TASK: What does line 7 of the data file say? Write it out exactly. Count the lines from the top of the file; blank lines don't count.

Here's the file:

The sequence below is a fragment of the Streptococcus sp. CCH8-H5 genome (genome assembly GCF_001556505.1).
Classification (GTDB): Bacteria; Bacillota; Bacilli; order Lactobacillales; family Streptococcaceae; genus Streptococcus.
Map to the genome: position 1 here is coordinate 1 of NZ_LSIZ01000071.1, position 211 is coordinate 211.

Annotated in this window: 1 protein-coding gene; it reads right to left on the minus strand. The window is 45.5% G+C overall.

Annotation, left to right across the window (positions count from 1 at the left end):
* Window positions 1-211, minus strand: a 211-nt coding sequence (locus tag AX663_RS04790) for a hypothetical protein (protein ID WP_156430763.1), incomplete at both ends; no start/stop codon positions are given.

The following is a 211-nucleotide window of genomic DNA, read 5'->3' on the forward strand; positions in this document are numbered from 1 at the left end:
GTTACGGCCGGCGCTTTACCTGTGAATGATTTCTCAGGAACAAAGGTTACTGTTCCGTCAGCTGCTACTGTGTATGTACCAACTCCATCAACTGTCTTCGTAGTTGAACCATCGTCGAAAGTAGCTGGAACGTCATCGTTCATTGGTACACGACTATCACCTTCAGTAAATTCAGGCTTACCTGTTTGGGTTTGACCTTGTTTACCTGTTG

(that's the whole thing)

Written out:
The following is a 211-nucleotide window of genomic DNA, read 5'->3' on the forward strand; positions in this document are numbered from 1 at the left end: